Russia's new ambassador to Ukraine, Mikhail Zurabov, arrived in Kiev on Monday to take his office delayed by last year's spat between the two presidents, but may face a diplomatic scandal over his credentials.
In August 2009, Russian President Dmitry Medvedev delayed sending Zurabov to Kiev over what he described as unfriendly policies pursued by his Ukrainian counterpart, Viktor Yushchenko. However, following the first round of presidential elections in Ukraine on January 17, Medvedev ordered Zurabov to formally assume his position in Kiev.
A respected Russian business daily, Kommersant, said on Friday the Yushchenko administration was set to advise the Foreign Ministry against accepting Zurabov's credentials, with the Ukrainian president's name reportedly absent on the diplomatic documents.
Ukraine's presidential administration said the absence of the president's name on Zurabov's documents is a "violation of all diplomatic norms" and an attempt "to humiliate" Yuschehnko, who is still president, Kommersant reported on Friday.
Ukraine's incumbent president believes Zurabov will present his credentials to a new president. Yushchenko, who garnered slightly over 5% in the presidential elections, will leave office soon after a runoff slated for February 7.
Opposition Party of Regions leader Viktor Yanukovych and Prime Minister Yulia Tymoshenko received 35.34% and 25.04%, respectively, and will go into the runoff.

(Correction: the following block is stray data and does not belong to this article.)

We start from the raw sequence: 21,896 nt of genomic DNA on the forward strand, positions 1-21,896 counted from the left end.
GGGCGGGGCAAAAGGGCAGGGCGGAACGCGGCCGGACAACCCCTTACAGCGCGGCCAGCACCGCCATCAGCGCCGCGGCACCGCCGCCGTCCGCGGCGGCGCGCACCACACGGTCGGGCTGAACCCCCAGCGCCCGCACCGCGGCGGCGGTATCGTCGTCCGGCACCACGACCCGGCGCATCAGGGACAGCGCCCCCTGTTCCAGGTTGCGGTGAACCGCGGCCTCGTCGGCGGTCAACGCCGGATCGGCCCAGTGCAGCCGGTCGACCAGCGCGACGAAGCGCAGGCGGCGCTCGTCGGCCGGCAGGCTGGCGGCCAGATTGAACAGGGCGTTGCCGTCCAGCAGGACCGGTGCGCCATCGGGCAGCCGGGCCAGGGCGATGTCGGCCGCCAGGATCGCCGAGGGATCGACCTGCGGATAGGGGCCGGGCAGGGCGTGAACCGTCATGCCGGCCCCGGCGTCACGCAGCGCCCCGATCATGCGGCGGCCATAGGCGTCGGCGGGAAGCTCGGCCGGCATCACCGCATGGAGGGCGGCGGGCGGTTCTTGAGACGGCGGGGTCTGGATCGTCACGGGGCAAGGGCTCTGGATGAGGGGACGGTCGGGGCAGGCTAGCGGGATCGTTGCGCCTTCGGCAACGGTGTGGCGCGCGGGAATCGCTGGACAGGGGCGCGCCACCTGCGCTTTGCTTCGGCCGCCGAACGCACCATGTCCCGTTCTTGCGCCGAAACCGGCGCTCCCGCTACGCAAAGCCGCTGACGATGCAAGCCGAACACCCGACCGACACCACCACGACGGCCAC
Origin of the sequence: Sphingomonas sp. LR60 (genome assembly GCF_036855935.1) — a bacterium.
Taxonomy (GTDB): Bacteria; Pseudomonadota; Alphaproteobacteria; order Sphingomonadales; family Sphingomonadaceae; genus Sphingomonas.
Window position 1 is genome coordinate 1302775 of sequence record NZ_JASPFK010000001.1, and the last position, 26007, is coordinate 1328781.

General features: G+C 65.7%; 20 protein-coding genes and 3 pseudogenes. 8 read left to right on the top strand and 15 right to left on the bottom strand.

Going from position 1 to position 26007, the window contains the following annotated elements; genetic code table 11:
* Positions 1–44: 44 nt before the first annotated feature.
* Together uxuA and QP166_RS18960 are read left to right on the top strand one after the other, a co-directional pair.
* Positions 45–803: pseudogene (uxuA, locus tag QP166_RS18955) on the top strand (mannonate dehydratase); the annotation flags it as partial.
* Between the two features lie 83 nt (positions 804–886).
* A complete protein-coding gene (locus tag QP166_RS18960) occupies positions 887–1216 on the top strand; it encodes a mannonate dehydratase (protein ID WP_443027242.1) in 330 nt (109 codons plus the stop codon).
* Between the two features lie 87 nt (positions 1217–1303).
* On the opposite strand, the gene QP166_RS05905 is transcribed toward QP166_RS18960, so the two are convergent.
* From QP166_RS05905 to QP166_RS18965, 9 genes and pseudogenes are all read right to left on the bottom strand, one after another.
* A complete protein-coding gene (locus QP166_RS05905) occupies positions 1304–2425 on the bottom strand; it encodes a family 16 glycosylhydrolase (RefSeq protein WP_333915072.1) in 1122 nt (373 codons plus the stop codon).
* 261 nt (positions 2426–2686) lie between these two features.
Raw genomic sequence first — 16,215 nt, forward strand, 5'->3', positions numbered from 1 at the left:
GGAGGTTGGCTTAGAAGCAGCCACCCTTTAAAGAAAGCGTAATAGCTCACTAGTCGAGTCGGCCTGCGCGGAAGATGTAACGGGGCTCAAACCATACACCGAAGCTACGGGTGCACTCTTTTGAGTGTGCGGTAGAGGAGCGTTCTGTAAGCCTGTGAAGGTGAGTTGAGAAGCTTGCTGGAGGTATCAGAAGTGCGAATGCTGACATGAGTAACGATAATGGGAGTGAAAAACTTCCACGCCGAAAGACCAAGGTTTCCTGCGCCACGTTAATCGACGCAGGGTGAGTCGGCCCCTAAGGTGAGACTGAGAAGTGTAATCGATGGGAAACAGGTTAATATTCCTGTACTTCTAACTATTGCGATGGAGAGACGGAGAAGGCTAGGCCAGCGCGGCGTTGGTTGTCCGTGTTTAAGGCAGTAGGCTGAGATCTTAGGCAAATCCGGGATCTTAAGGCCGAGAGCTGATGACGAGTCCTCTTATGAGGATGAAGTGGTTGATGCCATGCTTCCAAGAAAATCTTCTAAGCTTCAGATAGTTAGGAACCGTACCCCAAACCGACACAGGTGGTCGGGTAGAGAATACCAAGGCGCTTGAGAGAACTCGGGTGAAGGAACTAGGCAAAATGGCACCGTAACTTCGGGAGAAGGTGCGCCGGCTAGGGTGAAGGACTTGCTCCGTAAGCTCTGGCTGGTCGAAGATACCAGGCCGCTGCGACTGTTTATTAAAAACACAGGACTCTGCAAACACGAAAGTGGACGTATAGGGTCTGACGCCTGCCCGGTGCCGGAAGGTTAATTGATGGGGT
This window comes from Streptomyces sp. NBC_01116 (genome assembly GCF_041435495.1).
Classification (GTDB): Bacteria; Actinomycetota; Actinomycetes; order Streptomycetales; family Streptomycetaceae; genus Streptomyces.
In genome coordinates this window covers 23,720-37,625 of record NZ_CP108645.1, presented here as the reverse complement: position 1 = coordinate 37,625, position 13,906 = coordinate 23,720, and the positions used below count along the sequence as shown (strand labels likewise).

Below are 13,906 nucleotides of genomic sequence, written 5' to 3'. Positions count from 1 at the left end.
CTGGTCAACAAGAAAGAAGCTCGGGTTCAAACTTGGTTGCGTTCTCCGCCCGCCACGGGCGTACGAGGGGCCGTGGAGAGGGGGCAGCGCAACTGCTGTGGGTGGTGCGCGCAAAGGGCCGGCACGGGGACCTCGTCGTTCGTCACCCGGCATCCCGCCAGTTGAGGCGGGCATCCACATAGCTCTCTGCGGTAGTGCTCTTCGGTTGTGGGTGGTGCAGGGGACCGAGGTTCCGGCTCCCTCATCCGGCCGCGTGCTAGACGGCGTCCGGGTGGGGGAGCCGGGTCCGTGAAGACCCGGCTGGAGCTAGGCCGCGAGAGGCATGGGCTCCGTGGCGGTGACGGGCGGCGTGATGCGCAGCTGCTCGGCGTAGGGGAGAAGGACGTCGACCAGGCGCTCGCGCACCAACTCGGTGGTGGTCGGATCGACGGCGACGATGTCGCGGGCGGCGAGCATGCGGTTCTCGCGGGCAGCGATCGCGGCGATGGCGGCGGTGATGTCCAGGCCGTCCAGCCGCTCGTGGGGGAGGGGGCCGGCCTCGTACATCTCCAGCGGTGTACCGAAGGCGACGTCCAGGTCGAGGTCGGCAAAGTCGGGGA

However, Russian Foreign Minister Sergei Lavrov pledged on Friday Moscow would follow the protocol when presenting Zurabov's credentials to the Ukrainian leader.
A Russian Foreign Ministry official has indicated there are no strict rules obliging countries to indicate the president in their ambassadors' credentials, which are usually submitted to a president months after a new ambassador assumes the post.
The new Russian ambassador is meanwhile expected to present copies of his credentials to the Ukrainian Foreign Ministry later on Monday.
"It's a great honor to represent the interests of the Russian president and Russian people in Ukraine," Zurabov said upon arrival on Monday.
Medvedev gave Zurabov extra powers by appointing him presidential envoy on trade and economic ties with the ex-Soviet republic.
Relations between the two neighbors have soured in recent years, as Ukraine's pro-Western leaders have sought to join NATO and the European Union. Moscow and Kiev have also been embroiled in bitter disputes over natural gas supplies and Russia's war with Georgia over South Ossetia.
Спасибо за Вашу активность, Ваш вопрос будет рассмотрен модераторами в ближайшее время